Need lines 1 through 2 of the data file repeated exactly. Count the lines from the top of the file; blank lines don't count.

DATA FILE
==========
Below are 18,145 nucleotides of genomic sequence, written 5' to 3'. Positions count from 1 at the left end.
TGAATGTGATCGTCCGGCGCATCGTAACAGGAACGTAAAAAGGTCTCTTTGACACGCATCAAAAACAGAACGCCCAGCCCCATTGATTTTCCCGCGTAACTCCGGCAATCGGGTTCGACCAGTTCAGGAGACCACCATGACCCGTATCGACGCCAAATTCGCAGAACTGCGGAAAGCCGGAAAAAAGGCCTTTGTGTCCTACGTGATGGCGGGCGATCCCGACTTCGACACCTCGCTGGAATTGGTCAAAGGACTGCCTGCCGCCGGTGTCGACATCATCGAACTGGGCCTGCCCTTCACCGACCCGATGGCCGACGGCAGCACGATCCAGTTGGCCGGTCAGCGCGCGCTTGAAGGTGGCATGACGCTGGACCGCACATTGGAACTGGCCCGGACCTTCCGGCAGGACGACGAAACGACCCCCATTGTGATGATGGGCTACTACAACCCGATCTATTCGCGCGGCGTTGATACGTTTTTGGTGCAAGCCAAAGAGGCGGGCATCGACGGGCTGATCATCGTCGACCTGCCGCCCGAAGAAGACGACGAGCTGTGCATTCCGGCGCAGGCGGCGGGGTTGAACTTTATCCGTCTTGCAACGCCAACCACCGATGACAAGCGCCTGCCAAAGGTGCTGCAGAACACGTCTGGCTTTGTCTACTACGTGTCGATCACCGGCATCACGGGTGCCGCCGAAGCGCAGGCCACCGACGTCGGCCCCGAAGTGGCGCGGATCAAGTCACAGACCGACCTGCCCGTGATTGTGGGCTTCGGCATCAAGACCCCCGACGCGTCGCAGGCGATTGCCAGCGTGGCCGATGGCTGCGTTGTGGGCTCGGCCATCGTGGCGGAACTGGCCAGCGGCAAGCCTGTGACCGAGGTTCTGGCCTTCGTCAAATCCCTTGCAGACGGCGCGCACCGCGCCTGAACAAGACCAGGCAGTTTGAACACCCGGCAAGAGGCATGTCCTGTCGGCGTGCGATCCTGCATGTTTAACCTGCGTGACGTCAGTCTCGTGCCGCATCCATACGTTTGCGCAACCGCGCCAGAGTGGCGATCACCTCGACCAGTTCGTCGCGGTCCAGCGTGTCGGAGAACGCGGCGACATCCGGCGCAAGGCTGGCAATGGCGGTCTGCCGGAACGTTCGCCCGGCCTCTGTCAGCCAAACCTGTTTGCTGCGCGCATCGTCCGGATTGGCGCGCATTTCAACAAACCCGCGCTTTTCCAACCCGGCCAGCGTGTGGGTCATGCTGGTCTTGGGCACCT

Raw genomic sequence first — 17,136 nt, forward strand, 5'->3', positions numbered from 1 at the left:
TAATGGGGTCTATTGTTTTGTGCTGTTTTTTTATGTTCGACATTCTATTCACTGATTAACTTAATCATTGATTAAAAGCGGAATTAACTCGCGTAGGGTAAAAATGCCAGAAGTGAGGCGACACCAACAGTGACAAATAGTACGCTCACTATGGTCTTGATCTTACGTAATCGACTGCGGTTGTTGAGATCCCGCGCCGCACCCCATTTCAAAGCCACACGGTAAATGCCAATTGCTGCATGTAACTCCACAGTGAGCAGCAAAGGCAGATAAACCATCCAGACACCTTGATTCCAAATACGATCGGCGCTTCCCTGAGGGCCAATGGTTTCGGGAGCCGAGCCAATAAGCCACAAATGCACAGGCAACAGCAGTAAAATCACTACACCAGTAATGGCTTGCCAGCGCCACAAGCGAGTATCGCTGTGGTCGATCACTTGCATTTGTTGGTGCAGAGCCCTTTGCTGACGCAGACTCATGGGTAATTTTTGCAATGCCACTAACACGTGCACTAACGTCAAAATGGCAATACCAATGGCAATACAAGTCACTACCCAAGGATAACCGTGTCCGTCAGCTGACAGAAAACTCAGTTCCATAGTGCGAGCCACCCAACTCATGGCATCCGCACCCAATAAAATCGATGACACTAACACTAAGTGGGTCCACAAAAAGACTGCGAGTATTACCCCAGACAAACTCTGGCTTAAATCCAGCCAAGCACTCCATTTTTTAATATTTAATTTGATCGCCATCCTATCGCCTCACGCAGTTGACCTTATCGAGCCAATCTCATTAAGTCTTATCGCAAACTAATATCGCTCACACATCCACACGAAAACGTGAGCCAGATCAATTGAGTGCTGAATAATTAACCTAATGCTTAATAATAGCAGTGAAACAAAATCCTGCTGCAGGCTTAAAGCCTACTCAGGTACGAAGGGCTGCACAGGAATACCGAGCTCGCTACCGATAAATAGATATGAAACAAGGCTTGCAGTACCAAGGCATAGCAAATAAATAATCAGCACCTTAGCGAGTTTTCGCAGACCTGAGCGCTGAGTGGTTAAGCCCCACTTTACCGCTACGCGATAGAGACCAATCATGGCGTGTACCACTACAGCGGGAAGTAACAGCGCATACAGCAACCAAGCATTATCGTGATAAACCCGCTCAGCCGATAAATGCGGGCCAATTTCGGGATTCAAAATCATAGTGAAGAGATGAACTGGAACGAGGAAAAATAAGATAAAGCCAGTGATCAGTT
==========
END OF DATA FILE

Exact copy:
Below are 18,145 nucleotides of genomic sequence, written 5' to 3'. Positions count from 1 at the left end.
TGAATGTGATCGTCCGGCGCATCGTAACAGGAACGTAAAAAGGTCTCTTTGACACGCATCAAAAACAGAACGCCCAGCCCCATTGATTTTCCCGCGTAACTCCGGCAATCGGGTTCGACCAGTTCAGGAGACCACCATGACCCGTATCGACGCCAAATTCGCAGAACTGCGGAAAGCCGGAAAAAAGGCCTTTGTGTCCTACGTGATGGCGGGCGATCCCGACTTCGACACCTCGCTGGAATTGGTCAAAGGACTGCCTGCCGCCGGTGTCGACATCATCGAACTGGGCCTGCCCTTCACCGACCCGATGGCCGACGGCAGCACGATCCAGTTGGCCGGTCAGCGCGCGCTTGAAGGTGGCATGACGCTGGACCGCACATTGGAACTGGCCCGGACCTTCCGGCAGGACGACGAAACGACCCCCATTGTGATGATGGGCTACTACAACCCGATCTATTCGCGCGGCGTTGATACGTTTTTGGTGCAAGCCAAAGAGGCGGGCATCGACGGGCTGATCATCGTCGACCTGCCGCCCGAAGAAGACGACGAGCTGTGCATTCCGGCGCAGGCGGCGGGGTTGAACTTTATCCGTCTTGCAACGCCAACCACCGATGACAAGCGCCTGCCAAAGGTGCTGCAGAACACGTCTGGCTTTGTCTACTACGTGTCGATCACCGGCATCACGGGTGCCGCCGAAGCGCAGGCCACCGACGTCGGCCCCGAAGTGGCGCGGATCAAGTCACAGACCGACCTGCCCGTGATTGTGGGCTTCGGCATCAAGACCCCCGACGCGTCGCAGGCGATTGCCAGCGTGGCCGATGGCTGCGTTGTGGGCTCGGCCATCGTGGCGGAACTGGCCAGCGGCAAGCCTGTGACCGAGGTTCTGGCCTTCGTCAAATCCCTTGCAGACGGCGCGCACCGCGCCTGAACAAGACCAGGCAGTTTGAACACCCGGCAAGAGGCATGTCCTGTCGGCGTGCGATCCTGCATGTTTAACCTGCGTGACGTCAGTCTCGTGCCGCATCCATACGTTTGCGCAACCGCGCCAGAGTGGCGATCACCTCGACCAGTTCGTCGCGGTCCAGCGTGTCGGAGAACGCGGCGACATCCGGCGCAAGGCTGGCAATGGCGGTCTGCCGGAACGTTCGCCCGGCCTCTGTCAGCCAAACCTGTTTGCTGCGCGCATCGTCCGGATTGGCGCGCATTTCAACAAACCCGCGCTTTTCCAACCCGGCCAGCGTGTGGGTCATGCTGGTCTTGGGCACCT